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Power BI – Apps, Workspaces, Dashboards, Reports and semantic models Defined

By: Collin Quiring

With any specific technology, understanding the terminology of the toolset is important.  And, with the term “application” and the way that Power Bi is used on Desktop and Service I thought I would give an attempt at helping give some clarification.  I will give the basic definitions and then try to explain how it all works together in the world of Power BI.


semantic model – the source of data ready for reporting and visualization.  A semantic model is sometimes called a model as well but in the Power BI terminology, it should be referred to as a semantic model.  The semantic model is created by connecting to data and making it available to be used in Power BI.  A semantic model could be made up of many different data sources (web pages, Excel, SQL, SharePoint, OneDrive files, other applications like Twitter, Facebook or Quickbooks) combined

Report – this is the way to represent your data.  The data is represented in visuals – which can be a basic textual table to a highly graphic interactive and colorful view.  This is the visual representation of your semantic model.

Dashboard – the dashboard is accessible on the service only.  A dashboard is a page, or canvas, that uses the visualizations from the report page.  It can be a selection of specific visuals from one or many different reports.  Or, it can be an entire report page (tab) pinned as a dashboard.  Or, it could be any combination of specific visuals or entire pages (tabs).  And, it can be created with almost any combination from different reports.

Workspace – the way to create collections of dashboards, reports and semantic models.  This is the environment to “group” reports, dashboards and semantic models in a logical manner (particularly for sharing).

App  – this is the method to bundle together a Workspace collection to be able to distribute to a broader audience.  This has the most restrictive amount of security (out of the box) and limits the ability to manipulate the data (out of the box).  The way that I think of an APP is that it is a workspace with more limits on it – particularly in the way of security (again, standard settings, as with most things, you can open the security up a bit if you so desire).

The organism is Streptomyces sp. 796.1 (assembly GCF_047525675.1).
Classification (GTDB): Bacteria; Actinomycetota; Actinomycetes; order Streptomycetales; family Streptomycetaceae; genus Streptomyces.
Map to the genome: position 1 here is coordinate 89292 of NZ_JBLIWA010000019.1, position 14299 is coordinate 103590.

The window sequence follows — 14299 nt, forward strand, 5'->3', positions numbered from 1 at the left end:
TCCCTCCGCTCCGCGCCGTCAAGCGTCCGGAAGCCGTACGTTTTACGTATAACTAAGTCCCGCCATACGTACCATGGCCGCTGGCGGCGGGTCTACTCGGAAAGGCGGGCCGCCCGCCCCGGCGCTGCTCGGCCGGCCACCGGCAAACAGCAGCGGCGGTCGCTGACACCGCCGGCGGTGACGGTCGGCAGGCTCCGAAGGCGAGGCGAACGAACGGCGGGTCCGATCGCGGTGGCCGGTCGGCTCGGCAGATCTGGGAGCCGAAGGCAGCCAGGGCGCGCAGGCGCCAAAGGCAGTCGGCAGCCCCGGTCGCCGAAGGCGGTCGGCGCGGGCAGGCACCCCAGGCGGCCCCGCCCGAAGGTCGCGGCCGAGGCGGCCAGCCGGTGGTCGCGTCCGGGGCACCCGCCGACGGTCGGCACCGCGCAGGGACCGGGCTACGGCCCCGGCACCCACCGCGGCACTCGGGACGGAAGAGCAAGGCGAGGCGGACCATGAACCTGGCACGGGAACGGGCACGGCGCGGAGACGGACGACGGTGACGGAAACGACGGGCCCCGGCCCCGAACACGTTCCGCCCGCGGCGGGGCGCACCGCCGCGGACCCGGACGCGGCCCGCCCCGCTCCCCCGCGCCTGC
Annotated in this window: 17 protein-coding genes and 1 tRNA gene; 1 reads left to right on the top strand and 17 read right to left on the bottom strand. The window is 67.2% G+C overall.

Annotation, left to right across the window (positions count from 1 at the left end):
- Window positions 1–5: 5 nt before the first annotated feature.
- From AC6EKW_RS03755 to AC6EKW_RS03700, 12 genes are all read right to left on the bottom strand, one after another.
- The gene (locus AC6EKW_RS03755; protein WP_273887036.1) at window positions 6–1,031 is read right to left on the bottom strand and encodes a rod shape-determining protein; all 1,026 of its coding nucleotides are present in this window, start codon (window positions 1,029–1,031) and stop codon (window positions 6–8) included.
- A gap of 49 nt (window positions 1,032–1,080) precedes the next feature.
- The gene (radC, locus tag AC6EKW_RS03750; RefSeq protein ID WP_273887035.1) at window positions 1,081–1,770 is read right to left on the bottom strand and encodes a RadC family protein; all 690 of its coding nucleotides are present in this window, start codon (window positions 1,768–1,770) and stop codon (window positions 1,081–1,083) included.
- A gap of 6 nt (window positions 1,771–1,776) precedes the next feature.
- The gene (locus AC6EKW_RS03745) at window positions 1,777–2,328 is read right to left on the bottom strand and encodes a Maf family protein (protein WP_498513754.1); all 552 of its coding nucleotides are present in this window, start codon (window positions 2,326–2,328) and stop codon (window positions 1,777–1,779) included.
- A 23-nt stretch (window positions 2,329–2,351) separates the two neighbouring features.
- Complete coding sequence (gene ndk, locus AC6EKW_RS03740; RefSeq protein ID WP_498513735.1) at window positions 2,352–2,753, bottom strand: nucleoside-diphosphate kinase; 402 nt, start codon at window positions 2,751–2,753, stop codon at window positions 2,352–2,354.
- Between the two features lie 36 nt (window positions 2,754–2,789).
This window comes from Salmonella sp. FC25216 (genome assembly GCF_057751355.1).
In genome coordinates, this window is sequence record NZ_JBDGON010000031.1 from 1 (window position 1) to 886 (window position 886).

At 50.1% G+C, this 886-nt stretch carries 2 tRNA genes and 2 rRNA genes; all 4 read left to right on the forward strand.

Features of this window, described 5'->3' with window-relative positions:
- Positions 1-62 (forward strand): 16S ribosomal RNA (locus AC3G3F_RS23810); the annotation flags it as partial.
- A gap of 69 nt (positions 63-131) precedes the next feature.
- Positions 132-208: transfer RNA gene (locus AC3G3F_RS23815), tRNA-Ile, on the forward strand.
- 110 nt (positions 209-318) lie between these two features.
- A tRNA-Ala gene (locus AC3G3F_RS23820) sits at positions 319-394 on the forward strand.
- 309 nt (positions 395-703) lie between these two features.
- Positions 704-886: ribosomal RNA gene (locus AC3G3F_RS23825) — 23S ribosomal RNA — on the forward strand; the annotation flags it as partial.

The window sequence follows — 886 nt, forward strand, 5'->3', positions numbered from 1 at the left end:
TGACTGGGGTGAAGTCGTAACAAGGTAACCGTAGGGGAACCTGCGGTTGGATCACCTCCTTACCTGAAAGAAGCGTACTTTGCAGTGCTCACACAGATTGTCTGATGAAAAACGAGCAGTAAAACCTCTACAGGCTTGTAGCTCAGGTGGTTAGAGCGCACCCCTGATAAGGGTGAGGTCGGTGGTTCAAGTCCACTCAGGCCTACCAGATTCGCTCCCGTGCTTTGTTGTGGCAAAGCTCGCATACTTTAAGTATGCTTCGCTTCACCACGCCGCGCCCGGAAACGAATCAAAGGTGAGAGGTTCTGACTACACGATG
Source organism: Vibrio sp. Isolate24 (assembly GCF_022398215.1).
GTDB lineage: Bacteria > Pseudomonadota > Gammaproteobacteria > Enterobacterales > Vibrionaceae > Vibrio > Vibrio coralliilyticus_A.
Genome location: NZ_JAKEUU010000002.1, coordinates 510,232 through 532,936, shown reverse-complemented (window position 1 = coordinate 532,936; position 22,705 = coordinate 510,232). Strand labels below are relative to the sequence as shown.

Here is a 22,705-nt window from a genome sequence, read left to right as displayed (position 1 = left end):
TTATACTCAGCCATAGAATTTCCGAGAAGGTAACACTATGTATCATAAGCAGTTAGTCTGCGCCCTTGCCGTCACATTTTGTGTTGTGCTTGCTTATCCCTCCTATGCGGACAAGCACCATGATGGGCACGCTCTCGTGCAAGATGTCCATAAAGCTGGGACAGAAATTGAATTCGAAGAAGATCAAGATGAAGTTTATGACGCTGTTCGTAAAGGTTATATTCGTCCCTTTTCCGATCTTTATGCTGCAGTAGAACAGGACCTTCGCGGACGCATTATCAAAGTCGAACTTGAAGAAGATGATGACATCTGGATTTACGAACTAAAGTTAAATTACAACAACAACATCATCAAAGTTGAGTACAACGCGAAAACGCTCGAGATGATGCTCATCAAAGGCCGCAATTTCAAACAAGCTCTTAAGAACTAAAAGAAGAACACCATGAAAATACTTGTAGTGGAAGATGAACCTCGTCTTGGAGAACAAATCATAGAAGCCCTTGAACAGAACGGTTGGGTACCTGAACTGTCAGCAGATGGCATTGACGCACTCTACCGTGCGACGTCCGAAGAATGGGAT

The process

In this example, I am going to be using the Desktop and Service.  There are many ways to do this – you can do it all on the Service.  You can create dataflows.  You can use API’s.  There are many different ways to create the semantic model, make a report and then create a dashboard.  This is probably the most commonly used methodology, but is not the only way.

semantic model – obtain the data by using the Desktop Power BI Get Data function


This results in my semantic model – all the queries representing the data that I have brought into my file.



Report – when the semantic model is done being created, you use the various visuals to create the report.  This is a simple example with a map, two slicers, a couple emojis, a couple cards, a table and a stacked bar chart.



Now that I have this saved on the desktop, I am going to go to the Service and create a new Workspace to put the Report and semantic model.  The semantic model automatically follows with the report when it is published.

In the Service, I create a workspace called Sample Test.



I now have an empty workspace – no reports, semantic models or dashboards in the workspace.



Going back to Desktop, I opened my .pbix file, called “TestingStuff2” and I publish to the Workspace that I just created.



In my workspace, I have the semantic model and the report.  But, no dashboard and no app (because I haven’t created them yet).



In some cases, if you have relatively open permissions for users, all you have to do now is share the workspace and the users can interact with your report and semantic model.

However, for our example here, we are going to create the Dashboard.  In this case, I am only going to pin the entire report page but remember that you can mix and match and select only specific individuals if you prefer.

I am naming the Dashboard as “Sample Dashboard” to make it easy for us to find. 




We now have the Dashboard in our Workspace.



This article is not about security.  You should investigate the differences in security and your options with each type of content (Dashboard, Report, App).  Therefore, we will now just create the App for our Dashboard to be placed into.  Select “Create App” in the top right corner of the Workspace screen.

In this case, I called the APP as “Sample Test APP”.  Based on my security needs, I modify the navigation and Permissions options appropriately.



After publishing the app, I now have my app.  In my case, I was quite restrictive and only my dashboard is visible and able to be interacted with in my app.



As always, there are numerous decisions, like security, to make along the way and more than one way to do this process.  But, this article is just about trying to clarify the differences between these terms.



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